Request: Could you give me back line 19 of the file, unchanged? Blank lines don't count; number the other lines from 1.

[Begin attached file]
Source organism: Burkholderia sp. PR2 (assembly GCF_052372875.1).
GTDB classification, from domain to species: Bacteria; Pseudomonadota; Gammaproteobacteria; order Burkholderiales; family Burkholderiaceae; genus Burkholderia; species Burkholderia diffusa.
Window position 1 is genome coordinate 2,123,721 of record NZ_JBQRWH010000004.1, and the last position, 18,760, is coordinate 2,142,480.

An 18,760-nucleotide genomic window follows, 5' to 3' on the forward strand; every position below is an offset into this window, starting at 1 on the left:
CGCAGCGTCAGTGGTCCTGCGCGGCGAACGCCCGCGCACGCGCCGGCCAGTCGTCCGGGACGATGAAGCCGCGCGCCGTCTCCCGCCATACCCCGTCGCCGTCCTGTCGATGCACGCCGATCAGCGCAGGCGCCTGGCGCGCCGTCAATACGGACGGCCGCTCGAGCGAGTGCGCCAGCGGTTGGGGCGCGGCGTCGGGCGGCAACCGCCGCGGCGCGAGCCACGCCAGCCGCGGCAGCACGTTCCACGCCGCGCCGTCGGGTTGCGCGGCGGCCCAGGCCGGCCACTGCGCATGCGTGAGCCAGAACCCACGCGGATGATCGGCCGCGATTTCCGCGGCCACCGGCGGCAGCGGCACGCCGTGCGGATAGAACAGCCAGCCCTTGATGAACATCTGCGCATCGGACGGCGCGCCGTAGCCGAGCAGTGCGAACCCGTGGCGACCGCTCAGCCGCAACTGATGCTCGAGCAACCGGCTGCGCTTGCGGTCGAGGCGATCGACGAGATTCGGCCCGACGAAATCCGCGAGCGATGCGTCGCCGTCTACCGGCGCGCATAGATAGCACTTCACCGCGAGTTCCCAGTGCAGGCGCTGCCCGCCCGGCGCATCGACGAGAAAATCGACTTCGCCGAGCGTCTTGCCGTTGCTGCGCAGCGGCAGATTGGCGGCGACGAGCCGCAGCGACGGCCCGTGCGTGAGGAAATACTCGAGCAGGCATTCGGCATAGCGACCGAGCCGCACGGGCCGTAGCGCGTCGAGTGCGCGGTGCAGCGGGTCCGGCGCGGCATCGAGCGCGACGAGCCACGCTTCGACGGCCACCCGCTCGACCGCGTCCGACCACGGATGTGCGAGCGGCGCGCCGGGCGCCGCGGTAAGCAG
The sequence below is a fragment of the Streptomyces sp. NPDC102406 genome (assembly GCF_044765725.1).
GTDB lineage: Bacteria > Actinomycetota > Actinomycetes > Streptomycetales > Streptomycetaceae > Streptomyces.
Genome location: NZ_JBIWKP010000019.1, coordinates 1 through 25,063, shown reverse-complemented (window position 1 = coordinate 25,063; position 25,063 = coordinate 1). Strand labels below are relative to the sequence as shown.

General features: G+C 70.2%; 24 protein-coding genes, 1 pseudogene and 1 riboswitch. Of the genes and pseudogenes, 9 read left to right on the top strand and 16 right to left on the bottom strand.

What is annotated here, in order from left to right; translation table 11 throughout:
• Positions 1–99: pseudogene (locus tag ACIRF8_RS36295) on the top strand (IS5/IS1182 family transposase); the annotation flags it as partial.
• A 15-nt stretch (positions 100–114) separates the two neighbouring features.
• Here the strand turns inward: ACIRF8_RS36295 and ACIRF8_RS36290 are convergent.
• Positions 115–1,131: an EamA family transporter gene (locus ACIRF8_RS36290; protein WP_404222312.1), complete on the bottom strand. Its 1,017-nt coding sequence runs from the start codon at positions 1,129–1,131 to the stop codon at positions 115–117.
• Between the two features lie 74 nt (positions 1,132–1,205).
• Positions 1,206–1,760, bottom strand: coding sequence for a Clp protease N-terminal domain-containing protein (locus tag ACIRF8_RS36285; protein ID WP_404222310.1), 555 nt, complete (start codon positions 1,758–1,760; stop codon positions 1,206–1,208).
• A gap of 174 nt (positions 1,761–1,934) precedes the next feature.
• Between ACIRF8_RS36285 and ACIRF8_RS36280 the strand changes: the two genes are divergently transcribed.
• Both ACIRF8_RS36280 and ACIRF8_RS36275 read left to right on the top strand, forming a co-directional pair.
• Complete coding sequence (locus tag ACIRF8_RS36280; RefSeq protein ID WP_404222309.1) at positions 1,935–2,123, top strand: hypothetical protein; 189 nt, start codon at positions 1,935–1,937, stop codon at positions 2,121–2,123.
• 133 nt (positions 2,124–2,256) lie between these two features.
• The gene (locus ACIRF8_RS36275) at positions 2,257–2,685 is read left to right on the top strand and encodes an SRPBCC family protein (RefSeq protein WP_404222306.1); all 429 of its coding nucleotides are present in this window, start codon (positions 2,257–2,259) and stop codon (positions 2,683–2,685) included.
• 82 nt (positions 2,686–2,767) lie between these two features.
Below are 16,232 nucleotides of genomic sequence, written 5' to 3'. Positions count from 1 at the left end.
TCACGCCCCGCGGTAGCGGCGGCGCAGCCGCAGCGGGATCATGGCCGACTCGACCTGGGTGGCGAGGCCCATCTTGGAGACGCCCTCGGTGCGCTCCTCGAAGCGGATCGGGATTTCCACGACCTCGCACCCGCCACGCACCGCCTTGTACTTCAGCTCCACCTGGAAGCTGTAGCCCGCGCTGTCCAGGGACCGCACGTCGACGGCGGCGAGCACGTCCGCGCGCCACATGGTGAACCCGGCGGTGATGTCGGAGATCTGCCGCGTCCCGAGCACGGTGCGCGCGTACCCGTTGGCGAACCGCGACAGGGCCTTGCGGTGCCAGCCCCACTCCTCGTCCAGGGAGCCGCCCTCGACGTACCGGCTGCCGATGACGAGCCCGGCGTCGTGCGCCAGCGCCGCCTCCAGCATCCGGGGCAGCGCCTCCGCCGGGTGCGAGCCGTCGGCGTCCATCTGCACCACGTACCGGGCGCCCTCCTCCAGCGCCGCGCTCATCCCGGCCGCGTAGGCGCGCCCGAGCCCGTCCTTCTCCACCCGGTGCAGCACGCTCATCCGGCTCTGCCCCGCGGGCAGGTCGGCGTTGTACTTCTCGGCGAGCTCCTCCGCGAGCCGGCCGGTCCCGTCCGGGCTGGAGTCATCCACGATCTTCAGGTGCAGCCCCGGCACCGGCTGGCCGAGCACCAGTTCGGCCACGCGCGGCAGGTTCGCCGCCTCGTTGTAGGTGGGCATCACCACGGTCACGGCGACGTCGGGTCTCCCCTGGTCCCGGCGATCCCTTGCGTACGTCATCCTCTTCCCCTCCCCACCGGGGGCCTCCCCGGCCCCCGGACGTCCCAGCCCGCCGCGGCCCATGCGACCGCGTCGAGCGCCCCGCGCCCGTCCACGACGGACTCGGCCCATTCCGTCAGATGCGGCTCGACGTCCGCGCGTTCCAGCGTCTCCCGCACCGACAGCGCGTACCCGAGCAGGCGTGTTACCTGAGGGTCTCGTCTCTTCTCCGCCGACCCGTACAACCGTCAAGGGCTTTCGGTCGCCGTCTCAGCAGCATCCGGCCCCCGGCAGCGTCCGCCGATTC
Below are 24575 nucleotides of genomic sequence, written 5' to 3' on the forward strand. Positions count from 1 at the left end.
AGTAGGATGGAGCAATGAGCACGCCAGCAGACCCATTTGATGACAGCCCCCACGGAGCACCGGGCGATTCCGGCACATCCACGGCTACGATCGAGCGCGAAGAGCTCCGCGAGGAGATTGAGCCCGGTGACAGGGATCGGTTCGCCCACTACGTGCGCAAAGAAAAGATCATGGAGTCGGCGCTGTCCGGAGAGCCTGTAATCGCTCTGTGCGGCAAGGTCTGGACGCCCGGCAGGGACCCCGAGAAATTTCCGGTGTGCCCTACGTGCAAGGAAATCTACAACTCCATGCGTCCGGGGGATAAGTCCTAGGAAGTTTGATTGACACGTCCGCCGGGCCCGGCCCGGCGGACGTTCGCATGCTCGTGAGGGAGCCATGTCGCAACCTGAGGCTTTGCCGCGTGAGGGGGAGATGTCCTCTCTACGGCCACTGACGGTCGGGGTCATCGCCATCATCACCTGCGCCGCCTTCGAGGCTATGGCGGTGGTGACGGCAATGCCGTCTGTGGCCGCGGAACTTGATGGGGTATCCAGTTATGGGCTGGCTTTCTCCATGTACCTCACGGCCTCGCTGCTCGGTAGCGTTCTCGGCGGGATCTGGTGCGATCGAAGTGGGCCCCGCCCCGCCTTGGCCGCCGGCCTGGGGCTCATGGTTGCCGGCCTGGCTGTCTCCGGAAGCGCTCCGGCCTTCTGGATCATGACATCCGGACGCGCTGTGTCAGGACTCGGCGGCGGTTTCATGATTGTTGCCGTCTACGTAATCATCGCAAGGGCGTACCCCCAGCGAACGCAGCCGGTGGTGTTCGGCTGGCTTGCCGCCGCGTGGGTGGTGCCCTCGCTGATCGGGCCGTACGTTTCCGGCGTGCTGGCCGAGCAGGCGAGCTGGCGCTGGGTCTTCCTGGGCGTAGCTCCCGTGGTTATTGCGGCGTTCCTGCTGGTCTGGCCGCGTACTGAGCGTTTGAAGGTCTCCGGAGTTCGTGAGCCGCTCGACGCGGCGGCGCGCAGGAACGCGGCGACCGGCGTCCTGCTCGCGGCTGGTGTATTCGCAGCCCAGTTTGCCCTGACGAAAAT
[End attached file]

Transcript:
• Both ACIRF8_RS36280 and ACIRF8_RS36275 read left to right on the top strand, forming a co-directional pair.